So, client management has a much stronger outside focus in order to generate new business?
Yes. We will broaden the Munich Re business model. We won’t just be competing with our traditional rivals for reinsurance business but will anticipate clients’ needs through strong client focus and in so doing develop new business potential. We are convinced that reinsurance should not be sold “off the peg” but should meet our clients’ individual needs.
Will the client manager be alone on the front line?
No, not alone. Our underwriting specialists will also maintain close contact with our clients. This is good for clients as it enables a direct exchange with our specialist underwriters. And it is good for us because we get to know the clients’ portfolios and can then develop the most appropriate conditions for each client individually and not have to work on a broad-brush basis. However, the client managers will assume the coordinating and central steering function. They must know their way around reinsurance but will need a broader degree of knowledge to do the job.
And when implementing solutions they will rely heavily on specialists at our company?
Precisely. Whenever a client has a problem, the client managers’ job is to find the right people needed to solve this problem. They then work together in special ad hoc teams to come up with a suitable solution. Our challenge is to take the broad range of knowledge found in different areas of the reinsurance group worldwide and to pool it for specific cases and make it available to the client. We will need to develop a much more flexible project team mentality, as the know-how cannot possibly work optimally in each individual structure. In other words, the deployment of global and interdisciplinary Group expertise will be a crucial success factor.
With such a broad knowledge profile in the company, the obvious question is: Where does this knowledge come from and how do we ensure it is kept up to date?
The demands placed on our knowledge are indeed extremely high. Ultimately, we have to know our way around risks from all over the world and from a wide variety of different technologies and areas of our society – and these risks are changing more quickly than ever before. In contrast to the situation that existed, say, 20 years ago, the huge range of knowledge required today makes it unfeasible to establish and maintain internal teams of experts who are always up to date on the very latest developments. Now we need more intelligent ways of generating knowledge and of making it available. We therefore asked ourselves: For which risks do we have sufficient internal knowledge and where do we need to seek cooperation with external partners? For us, knowledge is not an end in itself but rather the fundamental pre requisite for developing new products and solutions.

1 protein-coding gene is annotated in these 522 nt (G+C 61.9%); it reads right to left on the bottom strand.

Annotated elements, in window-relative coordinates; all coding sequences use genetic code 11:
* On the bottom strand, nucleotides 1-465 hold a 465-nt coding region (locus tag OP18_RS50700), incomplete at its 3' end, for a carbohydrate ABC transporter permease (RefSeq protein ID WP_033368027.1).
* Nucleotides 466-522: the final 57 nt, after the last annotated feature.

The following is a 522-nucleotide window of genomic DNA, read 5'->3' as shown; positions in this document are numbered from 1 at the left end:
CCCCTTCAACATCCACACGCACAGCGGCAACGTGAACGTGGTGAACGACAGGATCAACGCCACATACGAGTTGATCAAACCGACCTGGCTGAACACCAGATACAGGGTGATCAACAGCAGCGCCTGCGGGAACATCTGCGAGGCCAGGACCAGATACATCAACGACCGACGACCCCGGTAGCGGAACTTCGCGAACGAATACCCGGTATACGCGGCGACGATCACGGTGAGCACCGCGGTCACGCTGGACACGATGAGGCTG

And what was the answer?
Two years ago we agreed upon a differentiated strategy of knowledge generation. This means that we do not always intend to be the one actually generating knowledge in each and every case. We want to act as a sort of organiser of know-how. We seek contact and cooperation wherever suitable and up-to-date external knowledge is available, and then we tap into this knowledge. Where this external knowledge does not exist, it is up to us to develop the know-how ourselves. That is why we maintain partnerships, for example, with the London School of Economics on climate change, with Risk Management Solutions for natural hazard modelling, and with RAND on the subject of class actions in the USA. The advantage of this strategy is that our staff can concentrate fully on turning this knowledge into value-creating solutions.